# Given a plane and a line, find the equation of another plane that has an angle 30 of degree to the given plane and contains the given line.

Here's what I did: For case 1, 2 and 3, I'm ok now, but for case 4, I still have trouble finding the right way to solve it. My solution to case 4 is theoretically possible, but as for me, I've no idea how to do it.

Case 1: Angle between the given plane and the given line is greater than 30 degrees: No solution

Case 2: Angle between the given plane and the given line is 0 degree: 2 planes satisfy

A line with a direction vector perpendicular to the given line, and is 30 degree to the plane.

Case 3: Angle between the given plane and the given line is 30 degree: 1 plane satisfies

Reverse the process from case 2. Use the projection of the given line on the plane, find the vector 90 to it that lies on the plane.

Case 4: Angle between the given plane and the given line is between 0 and 30 degrees exclusive: 2 planes satisfy

Step 1: find the intersection between the plane the and the given line

Step 2: use the equation of the plane and the point determined from step 1, find the lines that pass through the point and makes a 30-degree angle to the plane. The equation obtained should describe two conics with their heads pointing perpendicular to the plane.

Step 3: Get the equation for the infinite vectors that is perpendicular to the lines from step 2 and lies on the given plane.

Step4: Find the solutions to the equation where the cross product of the vectors from step 3 and 4 is perpendicular to the given line.

Given

$$\Pi_1\to (p-p_1)\cdot \vec n_1 = 0\\ L_1\to p = p_2+\lambda \vec v$$

with $$p = (x,y,z), \ ||\vec n_1|| = ||\vec n_2 || = 1$$ the sought plane is $$\Pi_2\to (p-p_2)\cdot \vec n_2 = 0$$

Note that $$p_2 \in \Pi_2$$. Now we have the conditions

$$L_1\in \Pi_2\to (p_2-p_2+\lambda\vec v)\cdot \vec n_2 = 0\ \ \forall \ \ \lambda$$

then

$$\vec v\cdot \vec n_2 = 0$$

the last condition is

$$\cos\phi = \frac{\sqrt 3}{2} = \vec n_1\cdot \vec n_2$$

or grouping

$$\vec v\cdot \vec n_2 = 0\\ \vec n_1\cdot \vec n_2 = \frac{\sqrt 3}{2}\\ ||\vec n_2 || = 1$$

giving three equations and three unknowns which are the $$\vec n_2$$ components.

For your case 4, notice that when you take one of the vectors from step 2, and the corresponding vector from step 3, and take their cross product, you will always get a vector at a $$60$$-degree angle to the given plane.

(In the more general case, where the given line is at angle $$\theta$$ to the given plane, where $$\theta$$ is not necessarily equal to $$30$$ degrees, the angle between the cross-product vector and the given plane will be a right angle minus $$\theta.$$ But that's more than you need for this question.)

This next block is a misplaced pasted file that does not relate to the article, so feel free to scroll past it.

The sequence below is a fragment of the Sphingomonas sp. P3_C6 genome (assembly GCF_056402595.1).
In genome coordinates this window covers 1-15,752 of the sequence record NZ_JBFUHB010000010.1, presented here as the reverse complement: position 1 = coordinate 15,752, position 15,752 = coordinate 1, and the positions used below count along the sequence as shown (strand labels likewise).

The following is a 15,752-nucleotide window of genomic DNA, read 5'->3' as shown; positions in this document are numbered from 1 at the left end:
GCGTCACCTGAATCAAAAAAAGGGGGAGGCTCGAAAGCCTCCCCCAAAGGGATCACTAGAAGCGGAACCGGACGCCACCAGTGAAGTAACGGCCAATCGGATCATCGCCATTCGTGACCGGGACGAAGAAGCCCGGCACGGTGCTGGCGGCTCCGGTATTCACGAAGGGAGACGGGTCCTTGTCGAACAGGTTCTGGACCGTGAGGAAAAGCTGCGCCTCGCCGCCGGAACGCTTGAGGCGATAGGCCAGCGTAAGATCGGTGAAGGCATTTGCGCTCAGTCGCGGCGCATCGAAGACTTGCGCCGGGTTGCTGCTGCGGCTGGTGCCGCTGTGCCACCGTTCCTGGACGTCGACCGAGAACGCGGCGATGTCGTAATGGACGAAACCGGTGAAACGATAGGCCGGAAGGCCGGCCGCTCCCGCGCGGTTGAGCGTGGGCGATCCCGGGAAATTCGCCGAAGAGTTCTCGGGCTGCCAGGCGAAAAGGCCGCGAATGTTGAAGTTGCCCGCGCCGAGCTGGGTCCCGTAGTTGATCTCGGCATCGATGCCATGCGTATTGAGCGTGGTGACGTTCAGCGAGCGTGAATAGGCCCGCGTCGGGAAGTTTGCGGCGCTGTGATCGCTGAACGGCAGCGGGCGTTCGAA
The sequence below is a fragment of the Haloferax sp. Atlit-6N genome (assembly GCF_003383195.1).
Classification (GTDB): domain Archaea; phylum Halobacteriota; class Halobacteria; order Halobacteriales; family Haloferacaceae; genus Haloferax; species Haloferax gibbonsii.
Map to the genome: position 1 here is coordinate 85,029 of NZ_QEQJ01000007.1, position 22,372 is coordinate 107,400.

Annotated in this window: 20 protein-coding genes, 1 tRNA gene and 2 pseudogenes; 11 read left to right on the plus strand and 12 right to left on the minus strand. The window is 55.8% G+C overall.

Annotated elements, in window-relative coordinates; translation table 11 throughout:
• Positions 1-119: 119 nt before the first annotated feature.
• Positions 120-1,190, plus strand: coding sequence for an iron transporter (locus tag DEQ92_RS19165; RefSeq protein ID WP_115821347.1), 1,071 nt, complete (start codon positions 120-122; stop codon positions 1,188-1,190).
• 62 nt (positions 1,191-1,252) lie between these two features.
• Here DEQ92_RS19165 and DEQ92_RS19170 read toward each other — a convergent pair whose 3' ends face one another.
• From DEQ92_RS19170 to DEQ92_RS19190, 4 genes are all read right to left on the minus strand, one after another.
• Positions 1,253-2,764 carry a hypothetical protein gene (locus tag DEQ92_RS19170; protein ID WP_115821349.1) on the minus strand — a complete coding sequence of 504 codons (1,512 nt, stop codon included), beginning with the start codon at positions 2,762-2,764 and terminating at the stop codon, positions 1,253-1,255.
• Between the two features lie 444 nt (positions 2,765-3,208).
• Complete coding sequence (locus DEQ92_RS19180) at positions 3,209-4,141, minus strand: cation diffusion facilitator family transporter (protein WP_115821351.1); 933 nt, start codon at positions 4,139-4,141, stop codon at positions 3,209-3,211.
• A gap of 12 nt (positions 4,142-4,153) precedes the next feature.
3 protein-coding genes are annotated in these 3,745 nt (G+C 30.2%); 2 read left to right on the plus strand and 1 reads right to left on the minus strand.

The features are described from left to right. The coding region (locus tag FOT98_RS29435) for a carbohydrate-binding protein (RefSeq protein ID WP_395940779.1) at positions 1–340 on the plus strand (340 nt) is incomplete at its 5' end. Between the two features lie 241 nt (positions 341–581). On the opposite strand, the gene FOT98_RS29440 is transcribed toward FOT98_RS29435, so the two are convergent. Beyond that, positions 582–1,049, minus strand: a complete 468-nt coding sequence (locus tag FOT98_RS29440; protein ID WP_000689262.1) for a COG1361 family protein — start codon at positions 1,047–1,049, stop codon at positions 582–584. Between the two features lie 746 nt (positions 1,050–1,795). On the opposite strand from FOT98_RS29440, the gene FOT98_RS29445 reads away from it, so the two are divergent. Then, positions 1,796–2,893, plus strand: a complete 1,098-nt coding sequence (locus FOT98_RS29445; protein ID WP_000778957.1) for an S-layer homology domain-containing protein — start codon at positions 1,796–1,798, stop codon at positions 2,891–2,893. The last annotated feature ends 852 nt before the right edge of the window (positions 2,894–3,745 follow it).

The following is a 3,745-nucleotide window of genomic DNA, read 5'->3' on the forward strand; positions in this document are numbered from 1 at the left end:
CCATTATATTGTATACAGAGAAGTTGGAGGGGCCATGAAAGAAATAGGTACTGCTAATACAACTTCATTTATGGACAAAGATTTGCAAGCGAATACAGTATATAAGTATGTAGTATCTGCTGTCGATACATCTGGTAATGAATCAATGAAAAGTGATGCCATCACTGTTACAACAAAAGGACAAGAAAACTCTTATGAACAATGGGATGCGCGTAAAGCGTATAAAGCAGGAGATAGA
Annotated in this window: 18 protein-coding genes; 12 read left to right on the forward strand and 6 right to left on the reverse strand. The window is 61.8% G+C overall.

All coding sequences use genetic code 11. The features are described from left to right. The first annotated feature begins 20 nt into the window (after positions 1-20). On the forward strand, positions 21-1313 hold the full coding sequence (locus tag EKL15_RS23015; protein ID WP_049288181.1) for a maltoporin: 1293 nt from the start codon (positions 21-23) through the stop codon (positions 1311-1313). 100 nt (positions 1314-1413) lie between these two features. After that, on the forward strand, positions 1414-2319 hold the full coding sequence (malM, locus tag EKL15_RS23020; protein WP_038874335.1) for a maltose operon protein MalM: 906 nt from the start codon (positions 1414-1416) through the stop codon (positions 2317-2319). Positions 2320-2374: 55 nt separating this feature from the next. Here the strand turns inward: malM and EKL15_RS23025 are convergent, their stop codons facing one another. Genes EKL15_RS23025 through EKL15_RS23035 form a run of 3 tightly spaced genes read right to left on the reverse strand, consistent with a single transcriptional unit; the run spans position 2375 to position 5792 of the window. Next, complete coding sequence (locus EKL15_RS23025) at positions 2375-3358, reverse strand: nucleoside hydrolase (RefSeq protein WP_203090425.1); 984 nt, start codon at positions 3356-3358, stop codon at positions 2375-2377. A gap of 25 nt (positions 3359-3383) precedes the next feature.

The $$60$$-degree-angle vectors form a cone. The vectors perpendicular to the given line form a plane. You want a vector in the intersection of that cone and that plane.

• Thank you for answering, but Sesareo has a solution that is easier for me to understand. Oct 20, 2018 at 18:24

Express the line as the intersection of two planes, i.e., as a system of two linear equations $$a_1x+b_1y+c_1z+d_1=0\\a_2x+b_2y+c_2z+d_2=0.$$ There are several ways to do this if you’re starting from some other representation, which I won’t go into here. (Let me know if you’d like more details about how to do that.) The normals of these two planes are, of course, $$\mathbf n_1=(a_1,b_1,c_1)^T$$ and $$\mathbf n_2=(a_2,b_2,c_3)^T$$. Every plane that contains this line has an equation that’s a linear combination of the two equations above (and vice-versa), so we can parameterize their possible normals as $$\mathbf n(\lambda,\mu) = \lambda\mathbf n_1+\mu\mathbf n_2.$$ (We can in fact use a single parameter that represents an angle, but I find it a bit more convenient to start with two.) If the normal of the given plane is $$\mathbf n_0$$, the condition that the angles between the planes be $$30°$$ can be expressed as $$\mathbf n_0\cdot\mathbf n(\lambda,\mu) = \pm\|\mathbf n_0\|\,\|\mathbf n(\lambda,\mu)\|\cos(30°) = \pm\frac{\sqrt3}2\|\mathbf n_0\|\|\mathbf n(\lambda,\mu)\|.$$ The $$\pm$$ appears because the two normals might be pointing in “opposite” directions: normals with an angle of $$180°-30°=150°$$ between them also produce a dihedral angle of $$30°$$. Squaring both sides and rearranging gives you a quadratic equation that’s homogeneous in $$\lambda$$ and $$\mu$$, which you can then solve by making the substition $$t=\lambda/\mu$$ or $$t=\mu/\lambda$$. Alternatively, you could make this a system of quadratic equations by requiring that $$\lambda^2+\mu^2=1$$. The corresponding plane equation for each solution is the linear combination $$\lambda(a_1x+b_1y+c_1z+d_1)+\mu(a_2x+b_2y+c_2z+d_2)=0.$$ Note that even if you get two solutions for $$\lambda$$, they might both correspond to the same plane.

• Thank you for answering, but Cesare's solution is easier for me to understand Oct 20, 2018 at 18:23